God’s Funny Man

 
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Have you ever wondered why Jesus’ disciple Peter was so obsessed with fish? Or marvelled at how Jesus could cure a madman without self-help books or a leather couch? Comedic performer and storyteller Stephen Hilaire has.

He presents Bible stories in a way you probably haven’t heard before, with sound effects, dramatisation and lots of laughs.

It’s a surprise to see a sacred book written thousands of years ago being portrayed in such a contemporary, almost radical, manner.

People today have a passion for cinema blockbusters with surround sound and special effects on the big screen. Consequently, we have come to expect an outstanding story to have an expensive, high-tech presentation, an A-grade cast and superior direction and production.

In contrast, it can be hard to sit down to a simple book and be engrossed in the context of the story.

Today’s society is drifting away from Bible reading. While the Bible is still a bestseller, it is often placed on the shelf and left unexplored. Even many Christians do not read it regularly.

How can today’s Christian storytellers excite a new interest in an old subject?

Enter Stephen Hilaire, wearing his trademark purple suit. Along with Glenn Coombs, Stephen is the creator of “Hilaireous Productions,” a company that offers comedic storytelling, creative performance workshops and puppetry performances. His biblical storytelling, aimed at teens and adults, recounts tales of the Old Testament greats—such as Gideon, Noah, Jonah and Joseph—with a new twist. The Gospels are also retold in a series of episodes, much of which have been recorded on a DVD entitled Jesus Christ and His Merry Men.

Now 28 years old, Stephen Hilaire has been committed to portraying a contemporary version of Christianity since he was a child. In Grade 6, an opportunity arose for his family to be involved in a Scripture Union Beach Mission puppetry team. He continued with this project each year, until he was the team leader at the end of his high school education. After earning a Creative Arts degree from the University of Wollongong in 2000, he teamed up with Glenn Coombs and they hit the road with their own puppet shows, starring a wolf named Hamish.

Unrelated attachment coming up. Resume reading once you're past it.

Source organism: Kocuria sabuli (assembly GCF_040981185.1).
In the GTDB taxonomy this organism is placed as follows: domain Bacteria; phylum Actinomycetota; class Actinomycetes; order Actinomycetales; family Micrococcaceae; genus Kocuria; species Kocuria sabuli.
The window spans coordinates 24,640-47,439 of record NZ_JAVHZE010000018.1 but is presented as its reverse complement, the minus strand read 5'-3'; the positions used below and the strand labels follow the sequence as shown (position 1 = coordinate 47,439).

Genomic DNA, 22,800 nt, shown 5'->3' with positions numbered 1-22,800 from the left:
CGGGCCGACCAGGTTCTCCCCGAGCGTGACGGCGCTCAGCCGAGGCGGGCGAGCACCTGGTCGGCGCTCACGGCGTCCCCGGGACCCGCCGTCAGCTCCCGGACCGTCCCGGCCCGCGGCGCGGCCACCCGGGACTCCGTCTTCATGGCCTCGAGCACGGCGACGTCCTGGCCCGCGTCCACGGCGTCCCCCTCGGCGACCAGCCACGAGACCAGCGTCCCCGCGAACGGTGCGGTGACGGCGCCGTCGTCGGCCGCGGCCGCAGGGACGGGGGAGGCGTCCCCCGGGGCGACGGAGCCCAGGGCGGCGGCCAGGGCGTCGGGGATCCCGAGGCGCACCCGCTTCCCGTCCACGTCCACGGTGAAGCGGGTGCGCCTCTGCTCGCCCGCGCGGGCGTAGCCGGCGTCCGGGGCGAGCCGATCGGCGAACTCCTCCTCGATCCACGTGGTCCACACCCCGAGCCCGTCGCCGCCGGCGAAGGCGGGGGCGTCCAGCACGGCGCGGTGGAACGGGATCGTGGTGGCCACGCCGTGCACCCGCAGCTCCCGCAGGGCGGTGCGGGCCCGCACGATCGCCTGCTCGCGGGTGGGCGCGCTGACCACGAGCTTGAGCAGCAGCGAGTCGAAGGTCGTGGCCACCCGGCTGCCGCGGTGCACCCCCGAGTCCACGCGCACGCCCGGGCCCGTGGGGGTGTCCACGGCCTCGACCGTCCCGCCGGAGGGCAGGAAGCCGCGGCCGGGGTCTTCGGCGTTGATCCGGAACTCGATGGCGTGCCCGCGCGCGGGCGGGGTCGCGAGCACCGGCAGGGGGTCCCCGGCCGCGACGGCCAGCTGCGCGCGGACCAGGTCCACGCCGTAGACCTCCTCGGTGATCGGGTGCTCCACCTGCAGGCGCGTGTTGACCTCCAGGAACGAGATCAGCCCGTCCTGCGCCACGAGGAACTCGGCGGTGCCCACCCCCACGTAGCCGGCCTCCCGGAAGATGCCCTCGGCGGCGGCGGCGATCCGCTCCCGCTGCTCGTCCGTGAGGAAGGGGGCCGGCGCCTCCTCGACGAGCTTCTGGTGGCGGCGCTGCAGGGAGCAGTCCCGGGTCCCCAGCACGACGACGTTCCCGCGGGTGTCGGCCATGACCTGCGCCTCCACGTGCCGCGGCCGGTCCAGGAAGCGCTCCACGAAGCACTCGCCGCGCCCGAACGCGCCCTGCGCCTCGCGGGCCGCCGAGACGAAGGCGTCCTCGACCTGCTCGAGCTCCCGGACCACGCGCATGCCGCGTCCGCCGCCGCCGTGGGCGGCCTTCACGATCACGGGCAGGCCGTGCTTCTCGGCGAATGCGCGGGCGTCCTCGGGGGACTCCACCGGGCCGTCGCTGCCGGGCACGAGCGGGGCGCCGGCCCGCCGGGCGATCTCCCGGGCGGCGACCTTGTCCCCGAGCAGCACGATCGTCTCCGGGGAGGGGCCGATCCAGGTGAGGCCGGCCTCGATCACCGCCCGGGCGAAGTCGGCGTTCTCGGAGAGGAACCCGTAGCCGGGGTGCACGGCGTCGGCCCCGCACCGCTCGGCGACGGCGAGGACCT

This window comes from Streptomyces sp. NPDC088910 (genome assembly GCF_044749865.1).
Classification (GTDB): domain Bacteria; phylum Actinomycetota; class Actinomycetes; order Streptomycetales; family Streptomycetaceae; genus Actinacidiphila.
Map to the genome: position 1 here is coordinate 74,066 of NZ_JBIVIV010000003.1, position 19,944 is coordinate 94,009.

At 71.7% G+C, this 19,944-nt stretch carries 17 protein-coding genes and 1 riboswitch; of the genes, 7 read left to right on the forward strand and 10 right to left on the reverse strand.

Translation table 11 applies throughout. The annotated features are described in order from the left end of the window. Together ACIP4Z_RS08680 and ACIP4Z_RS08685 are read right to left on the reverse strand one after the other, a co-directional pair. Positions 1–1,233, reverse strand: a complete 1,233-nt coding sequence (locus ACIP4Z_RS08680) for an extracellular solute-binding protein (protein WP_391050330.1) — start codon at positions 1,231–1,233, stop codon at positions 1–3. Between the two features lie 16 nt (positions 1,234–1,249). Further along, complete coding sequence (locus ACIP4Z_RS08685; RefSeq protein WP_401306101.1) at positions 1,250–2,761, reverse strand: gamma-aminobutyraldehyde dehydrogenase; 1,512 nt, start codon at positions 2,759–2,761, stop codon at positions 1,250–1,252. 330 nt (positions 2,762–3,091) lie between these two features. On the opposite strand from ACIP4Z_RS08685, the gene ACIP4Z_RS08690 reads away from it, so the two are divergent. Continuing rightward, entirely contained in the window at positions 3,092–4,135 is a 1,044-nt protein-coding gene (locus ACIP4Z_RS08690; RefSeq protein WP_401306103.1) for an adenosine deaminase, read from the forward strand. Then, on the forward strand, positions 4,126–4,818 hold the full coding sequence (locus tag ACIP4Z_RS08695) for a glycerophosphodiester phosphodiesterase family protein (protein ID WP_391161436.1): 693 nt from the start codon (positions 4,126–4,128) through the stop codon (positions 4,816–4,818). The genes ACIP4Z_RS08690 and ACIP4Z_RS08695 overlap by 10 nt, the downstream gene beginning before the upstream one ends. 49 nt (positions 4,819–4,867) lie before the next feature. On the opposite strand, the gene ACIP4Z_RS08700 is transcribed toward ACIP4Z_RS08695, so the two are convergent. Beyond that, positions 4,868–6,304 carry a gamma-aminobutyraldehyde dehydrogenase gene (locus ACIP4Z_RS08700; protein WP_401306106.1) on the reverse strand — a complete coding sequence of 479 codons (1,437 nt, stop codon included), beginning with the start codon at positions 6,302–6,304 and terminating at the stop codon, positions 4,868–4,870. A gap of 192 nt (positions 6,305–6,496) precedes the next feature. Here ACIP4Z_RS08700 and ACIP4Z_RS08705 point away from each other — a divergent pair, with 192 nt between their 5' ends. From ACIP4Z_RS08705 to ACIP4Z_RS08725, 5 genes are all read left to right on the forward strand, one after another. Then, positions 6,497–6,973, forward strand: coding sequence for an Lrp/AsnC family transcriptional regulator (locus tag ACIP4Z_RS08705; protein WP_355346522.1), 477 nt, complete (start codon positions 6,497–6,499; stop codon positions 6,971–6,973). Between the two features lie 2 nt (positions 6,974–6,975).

These shows subtly present Christian values such as love, mercy, forgiveness and family. With attention-grabbing plots, Stephen and Glenn try to counteract children’s “been there—done that” attitude. They also cater for adults by inserting references in the scripts that adults will find amusing. As they perform at schools around New South Wales, Hilaireous Productions aims to demonstrate that discovering Jesus is not boring. Through humour and drama, Stephen wants to give people a taste of Jesus that will inspire them to know more about Him.

As a dramatic performer who needs to engage audiences, Stephen’s work is cut out for him. Using the Bible for script material can be hard work. “The Bible is bare-boned, with not much detail. It is more like a history textbook, recording a series of facts,” he observes. He also recognises that the Bible is not a Western book—it is steeped in Jewish and Middle Eastern culture. When we read it, often a lot of the message is lost in our interpretation through Western eyes.

Stephen explains, “Take the story of the prodigal son, we read it and think, Oh, how sad—the son lost all his money and had to work in the pigpen. How yucky. But in Jewish tradition, to work with pigs—unclean animals—made a person spiritually defiled. And to work for a Gentile—a non-Jew—was a deep degradation for a Jewish person. With that sort of understanding of the story, we can now see more clearly in the parable the contrasts between being lost and rescued.”

While researching for a new act, Stephen seeks additional background information to give him a clearer understanding of the context of the Bible story. For performances, he examines at least four different modern translations or paraphrases of the Bible, such as the New International Version, Good News, the New Living Translation and The Message.

He immerses himself in the story, discovering nuances of the text, and seeking clues to build a story or char acter. The information Stephen gleans helps him flesh out a dramatisation and decide which angle to take.